The first story had its origins when we still just had one boy and his father used to tell him that he remembered when he was small enough to carry around in his shirt pocket. He had an old shirt with a slightly torn pocket that he would produce as evidence of this. And the wonderful thing to me was our son’s desire to believe this story. So then I made up a few more “small” tales to go along with that one and eventually the whole thing became a book. And then When You Were Small came out and the whole thing was so delightful–Julie’s illustrations and the fabulous design by Robin Mitchell-Cranfield and the inordinate level of care that our publisher, Dimiter Savoff, took with the whole thing that there was no question that I’d have to do another.
There’s a lot of our firstborn, Liam, in the first story and a lot of our younger son, Euan, in the third, When I Was Small. Euan went through a stage where he loved hearing stories about when I was a child and it made me think of how as much as I adore being a parent, there’s always a part of you that wishes to be a child with your child. So the idea that “in stories we can be small together” was born.
What book from your childhood influenced you the most?
I had a copy of Alice Through the Looking Glass that was my mother’s when she was a child and that made it doubly special to me. And I think the Alice stories are the kind you can read a hundred times and find something new each time you read them.
I love hearing about where people write and create their art and the routines they develop to commit to their work. Tell me about your writing space and a little bit about what writing your stories looks like.
I was thinking about this question about the great photos you see of writer’s desks or even better yet of writer’s huts. I do have a little cottage on our property that is pretty much the perfect writer’s hut…or at least it will be if we ever get around to rebuilding the floor! (I wrote about writer’s huts here.) Our house was built around 1870 and the cottage is older than that, so it feels a little bit magical to someone who grew up on the Canadian prairies where all the buildings dated from my own century.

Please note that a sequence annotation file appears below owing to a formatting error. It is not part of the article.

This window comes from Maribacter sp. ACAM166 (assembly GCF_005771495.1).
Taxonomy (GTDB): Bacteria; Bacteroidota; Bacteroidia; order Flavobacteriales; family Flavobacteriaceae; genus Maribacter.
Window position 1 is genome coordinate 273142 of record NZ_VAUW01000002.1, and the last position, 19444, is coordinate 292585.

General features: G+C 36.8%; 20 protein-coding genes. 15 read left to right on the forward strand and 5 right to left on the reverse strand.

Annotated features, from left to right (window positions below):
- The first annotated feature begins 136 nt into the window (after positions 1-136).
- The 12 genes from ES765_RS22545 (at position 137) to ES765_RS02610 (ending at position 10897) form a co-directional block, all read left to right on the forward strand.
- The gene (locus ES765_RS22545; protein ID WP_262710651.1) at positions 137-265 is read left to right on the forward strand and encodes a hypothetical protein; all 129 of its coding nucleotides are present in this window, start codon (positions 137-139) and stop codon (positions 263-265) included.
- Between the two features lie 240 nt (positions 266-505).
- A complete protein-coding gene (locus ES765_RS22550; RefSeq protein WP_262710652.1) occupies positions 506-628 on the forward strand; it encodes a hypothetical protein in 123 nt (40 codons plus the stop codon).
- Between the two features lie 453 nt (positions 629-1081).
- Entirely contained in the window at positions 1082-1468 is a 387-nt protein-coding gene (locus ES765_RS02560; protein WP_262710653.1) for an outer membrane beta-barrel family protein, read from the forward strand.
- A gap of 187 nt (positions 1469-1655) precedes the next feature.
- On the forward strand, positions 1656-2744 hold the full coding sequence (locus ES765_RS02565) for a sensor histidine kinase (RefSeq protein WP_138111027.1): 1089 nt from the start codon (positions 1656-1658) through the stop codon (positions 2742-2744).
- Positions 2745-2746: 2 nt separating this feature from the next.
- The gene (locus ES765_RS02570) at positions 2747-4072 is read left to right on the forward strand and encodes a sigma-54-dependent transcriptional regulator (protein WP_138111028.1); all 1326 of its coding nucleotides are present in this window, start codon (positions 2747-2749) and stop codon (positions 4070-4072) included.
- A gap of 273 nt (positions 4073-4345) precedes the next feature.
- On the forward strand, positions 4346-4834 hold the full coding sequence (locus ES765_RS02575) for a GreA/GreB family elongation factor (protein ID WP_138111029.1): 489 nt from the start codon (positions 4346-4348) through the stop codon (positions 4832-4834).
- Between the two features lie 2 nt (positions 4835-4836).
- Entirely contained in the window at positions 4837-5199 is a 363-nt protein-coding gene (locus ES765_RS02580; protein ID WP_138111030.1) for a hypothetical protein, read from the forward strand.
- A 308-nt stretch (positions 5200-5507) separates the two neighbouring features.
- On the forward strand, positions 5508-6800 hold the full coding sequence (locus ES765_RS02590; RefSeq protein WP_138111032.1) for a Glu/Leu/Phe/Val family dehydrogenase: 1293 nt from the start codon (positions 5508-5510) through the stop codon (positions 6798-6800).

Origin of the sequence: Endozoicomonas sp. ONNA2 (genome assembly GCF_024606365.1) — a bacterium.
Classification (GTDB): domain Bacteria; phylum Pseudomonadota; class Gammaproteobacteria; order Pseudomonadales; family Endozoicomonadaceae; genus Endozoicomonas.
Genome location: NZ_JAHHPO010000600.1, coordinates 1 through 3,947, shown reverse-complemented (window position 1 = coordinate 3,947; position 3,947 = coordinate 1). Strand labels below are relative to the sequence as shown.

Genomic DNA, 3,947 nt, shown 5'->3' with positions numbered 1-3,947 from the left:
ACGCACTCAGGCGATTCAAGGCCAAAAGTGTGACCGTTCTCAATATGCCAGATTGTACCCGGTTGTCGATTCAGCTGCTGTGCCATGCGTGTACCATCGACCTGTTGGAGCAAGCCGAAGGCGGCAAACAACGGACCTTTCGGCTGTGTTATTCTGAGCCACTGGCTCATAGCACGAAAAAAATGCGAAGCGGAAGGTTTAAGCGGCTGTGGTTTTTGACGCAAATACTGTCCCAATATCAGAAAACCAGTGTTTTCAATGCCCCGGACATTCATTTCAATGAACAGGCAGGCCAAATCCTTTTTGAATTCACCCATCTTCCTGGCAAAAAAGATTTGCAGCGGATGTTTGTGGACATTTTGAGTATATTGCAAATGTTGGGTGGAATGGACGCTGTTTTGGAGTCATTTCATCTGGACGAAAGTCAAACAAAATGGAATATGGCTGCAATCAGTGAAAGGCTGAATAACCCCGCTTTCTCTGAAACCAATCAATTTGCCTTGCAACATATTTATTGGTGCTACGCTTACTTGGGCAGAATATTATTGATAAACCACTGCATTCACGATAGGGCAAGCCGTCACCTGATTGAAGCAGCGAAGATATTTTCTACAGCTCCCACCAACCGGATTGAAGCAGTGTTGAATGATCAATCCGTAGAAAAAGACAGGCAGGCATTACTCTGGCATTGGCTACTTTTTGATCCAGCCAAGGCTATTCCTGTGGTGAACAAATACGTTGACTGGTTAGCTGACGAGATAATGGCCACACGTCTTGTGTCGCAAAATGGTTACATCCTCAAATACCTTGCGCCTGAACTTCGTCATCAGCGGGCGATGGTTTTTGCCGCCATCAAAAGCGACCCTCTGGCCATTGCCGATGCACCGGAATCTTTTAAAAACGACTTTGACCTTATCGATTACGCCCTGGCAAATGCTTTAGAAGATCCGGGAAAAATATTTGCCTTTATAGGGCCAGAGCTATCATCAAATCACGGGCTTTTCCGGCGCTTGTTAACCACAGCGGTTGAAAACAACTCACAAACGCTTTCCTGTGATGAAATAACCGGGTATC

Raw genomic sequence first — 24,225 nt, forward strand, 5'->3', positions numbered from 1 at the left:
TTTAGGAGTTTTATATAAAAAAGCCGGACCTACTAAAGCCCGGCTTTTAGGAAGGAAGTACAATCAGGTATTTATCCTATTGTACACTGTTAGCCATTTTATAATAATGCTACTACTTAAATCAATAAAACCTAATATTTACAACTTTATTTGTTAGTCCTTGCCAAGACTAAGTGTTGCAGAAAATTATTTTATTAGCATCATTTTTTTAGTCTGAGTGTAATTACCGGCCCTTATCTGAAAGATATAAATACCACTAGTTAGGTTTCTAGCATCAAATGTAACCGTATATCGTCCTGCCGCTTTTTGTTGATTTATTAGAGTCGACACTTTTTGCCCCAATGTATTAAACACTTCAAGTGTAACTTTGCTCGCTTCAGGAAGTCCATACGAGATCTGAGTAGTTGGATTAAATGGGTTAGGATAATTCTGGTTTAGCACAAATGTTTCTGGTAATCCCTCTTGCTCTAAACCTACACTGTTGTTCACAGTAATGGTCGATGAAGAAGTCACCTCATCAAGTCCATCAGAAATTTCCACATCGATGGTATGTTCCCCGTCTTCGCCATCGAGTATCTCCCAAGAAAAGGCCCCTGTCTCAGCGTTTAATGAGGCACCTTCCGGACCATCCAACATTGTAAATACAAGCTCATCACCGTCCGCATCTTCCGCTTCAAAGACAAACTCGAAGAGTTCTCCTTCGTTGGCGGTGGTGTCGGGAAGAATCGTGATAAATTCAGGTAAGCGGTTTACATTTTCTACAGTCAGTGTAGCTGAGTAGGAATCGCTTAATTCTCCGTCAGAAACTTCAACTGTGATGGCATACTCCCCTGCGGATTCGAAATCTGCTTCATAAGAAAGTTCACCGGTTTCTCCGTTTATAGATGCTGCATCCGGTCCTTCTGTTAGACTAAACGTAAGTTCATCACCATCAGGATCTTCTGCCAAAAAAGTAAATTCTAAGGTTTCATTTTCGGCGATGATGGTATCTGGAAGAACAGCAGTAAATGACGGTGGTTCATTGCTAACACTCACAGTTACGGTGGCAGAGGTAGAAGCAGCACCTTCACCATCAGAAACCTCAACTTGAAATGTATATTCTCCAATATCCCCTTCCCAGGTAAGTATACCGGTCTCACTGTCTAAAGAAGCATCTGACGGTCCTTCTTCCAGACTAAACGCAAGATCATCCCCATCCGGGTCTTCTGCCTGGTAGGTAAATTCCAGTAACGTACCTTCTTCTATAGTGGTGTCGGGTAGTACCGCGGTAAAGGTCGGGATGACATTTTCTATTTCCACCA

Really, though, these battered old boots of mine are as much my office as anything else. I need to tumble things around in my head for quite awhile before setting anything down on the page and I find walking a tremendous aid to thinking. I bought these boots just after my second son was born which means they are almost fifteen years old. When my son was around twelve he grew into them and wore them until he fairly quickly grew out of them. Between us we’ve put a lot of good miles on them.
Your new children’s book is about being the hero of your own story. You’ve referenced “princess shaming” in regards to This is Sadie, and I love what you wrote about your hopes for all children—boys and girls—that they “feel free to imagine themselves as whoever they want to be in that fictional world, because that is, after all, a stepping stone to imagining yourself as whoever you want to be in the real world.” How did the story of Sadie evolve, and why do you think this lesson is important right now?
How did Sadie evolve? It’s hard to recall now that she’s here–kind of like looking at those old ultrasound pictures you pored over before your children were born and telling yourself that you knew them before you knew them!
Doll and photo by Atelier Caroline